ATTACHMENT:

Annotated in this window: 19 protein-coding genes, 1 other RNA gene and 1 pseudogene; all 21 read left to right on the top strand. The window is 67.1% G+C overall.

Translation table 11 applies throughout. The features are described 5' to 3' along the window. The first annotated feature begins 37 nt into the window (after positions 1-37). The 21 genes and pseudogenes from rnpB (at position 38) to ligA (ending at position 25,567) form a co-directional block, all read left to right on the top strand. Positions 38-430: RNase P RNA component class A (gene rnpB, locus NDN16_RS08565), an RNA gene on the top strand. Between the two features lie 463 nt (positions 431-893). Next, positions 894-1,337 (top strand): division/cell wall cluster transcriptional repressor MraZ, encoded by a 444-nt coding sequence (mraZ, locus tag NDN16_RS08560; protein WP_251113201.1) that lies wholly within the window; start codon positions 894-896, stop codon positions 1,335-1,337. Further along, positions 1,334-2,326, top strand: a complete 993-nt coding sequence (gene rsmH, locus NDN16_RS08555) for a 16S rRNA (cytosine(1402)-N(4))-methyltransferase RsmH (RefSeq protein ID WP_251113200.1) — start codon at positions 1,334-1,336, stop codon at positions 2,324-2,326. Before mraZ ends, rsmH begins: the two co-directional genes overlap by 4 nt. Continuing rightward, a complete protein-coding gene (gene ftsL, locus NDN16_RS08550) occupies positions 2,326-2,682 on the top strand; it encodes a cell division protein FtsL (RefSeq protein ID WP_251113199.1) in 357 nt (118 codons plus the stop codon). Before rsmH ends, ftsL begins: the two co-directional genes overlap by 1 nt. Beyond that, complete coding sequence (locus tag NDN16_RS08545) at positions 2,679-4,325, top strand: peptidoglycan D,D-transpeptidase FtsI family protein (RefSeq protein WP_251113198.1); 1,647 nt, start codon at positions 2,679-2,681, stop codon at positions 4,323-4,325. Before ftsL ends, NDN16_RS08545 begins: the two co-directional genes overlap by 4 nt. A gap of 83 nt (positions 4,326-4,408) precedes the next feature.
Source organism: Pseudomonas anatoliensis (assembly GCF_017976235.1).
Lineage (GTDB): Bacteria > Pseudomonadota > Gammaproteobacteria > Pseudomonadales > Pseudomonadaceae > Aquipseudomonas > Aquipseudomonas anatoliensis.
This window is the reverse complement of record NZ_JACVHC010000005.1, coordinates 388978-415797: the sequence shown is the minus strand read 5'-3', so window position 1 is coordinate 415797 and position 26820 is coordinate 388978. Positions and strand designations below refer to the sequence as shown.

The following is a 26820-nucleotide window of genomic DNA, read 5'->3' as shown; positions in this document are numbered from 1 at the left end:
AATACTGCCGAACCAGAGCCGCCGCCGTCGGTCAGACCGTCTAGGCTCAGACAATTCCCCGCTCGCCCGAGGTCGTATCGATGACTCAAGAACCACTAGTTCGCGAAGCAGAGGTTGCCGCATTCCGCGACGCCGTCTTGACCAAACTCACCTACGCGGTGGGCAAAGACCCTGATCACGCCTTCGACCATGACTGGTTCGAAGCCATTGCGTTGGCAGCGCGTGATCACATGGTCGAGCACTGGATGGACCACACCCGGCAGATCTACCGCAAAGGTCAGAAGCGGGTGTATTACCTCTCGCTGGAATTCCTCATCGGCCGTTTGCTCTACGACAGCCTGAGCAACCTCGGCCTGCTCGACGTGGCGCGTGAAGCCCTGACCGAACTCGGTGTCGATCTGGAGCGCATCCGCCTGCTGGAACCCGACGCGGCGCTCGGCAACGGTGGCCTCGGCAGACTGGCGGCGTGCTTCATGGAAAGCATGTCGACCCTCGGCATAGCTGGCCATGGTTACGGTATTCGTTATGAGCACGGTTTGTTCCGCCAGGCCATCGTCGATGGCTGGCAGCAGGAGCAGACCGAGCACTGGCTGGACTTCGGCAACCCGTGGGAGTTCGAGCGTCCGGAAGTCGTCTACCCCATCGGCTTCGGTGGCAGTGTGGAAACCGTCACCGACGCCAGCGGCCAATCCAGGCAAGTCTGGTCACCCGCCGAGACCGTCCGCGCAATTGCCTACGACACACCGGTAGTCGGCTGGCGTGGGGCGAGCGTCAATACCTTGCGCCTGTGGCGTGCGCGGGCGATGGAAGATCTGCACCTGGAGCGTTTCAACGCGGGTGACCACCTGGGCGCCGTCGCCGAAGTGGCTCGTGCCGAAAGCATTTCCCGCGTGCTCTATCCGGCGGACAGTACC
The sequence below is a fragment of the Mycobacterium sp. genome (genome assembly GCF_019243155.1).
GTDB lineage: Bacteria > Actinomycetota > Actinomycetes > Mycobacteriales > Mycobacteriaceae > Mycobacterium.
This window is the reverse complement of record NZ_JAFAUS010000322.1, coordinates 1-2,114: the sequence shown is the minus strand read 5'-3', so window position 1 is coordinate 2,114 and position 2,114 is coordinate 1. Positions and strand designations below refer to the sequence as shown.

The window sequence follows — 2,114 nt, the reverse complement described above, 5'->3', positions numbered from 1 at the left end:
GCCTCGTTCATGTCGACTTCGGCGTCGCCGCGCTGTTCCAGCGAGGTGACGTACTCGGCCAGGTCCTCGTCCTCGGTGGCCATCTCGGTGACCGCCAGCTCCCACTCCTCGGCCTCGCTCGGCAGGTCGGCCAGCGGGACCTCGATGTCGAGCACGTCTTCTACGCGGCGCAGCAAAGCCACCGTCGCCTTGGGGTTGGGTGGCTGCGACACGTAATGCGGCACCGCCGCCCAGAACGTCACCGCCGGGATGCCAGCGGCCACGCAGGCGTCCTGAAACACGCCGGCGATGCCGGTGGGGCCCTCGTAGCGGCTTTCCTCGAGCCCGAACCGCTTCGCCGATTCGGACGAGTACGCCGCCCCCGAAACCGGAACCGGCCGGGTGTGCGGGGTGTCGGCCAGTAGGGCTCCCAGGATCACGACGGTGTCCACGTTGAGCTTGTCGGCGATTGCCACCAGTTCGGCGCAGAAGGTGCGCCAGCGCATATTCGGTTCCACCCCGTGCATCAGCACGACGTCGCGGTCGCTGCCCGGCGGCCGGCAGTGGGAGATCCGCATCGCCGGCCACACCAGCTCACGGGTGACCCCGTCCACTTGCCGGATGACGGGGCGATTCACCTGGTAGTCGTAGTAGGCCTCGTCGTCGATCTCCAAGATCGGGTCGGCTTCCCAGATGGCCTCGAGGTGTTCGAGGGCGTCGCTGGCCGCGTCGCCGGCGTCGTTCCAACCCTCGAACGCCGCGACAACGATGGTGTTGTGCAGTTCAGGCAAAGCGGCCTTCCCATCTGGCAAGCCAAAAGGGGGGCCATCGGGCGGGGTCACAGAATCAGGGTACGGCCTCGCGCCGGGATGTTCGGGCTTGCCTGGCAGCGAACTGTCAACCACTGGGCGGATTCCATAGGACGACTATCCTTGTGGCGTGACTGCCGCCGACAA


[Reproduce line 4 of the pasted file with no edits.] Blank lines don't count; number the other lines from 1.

Lineage (GTDB): Bacteria > Pseudomonadota > Gammaproteobacteria > Pseudomonadales > Pseudomonadaceae > Aquipseudomonas > Aquipseudomonas anatoliensis.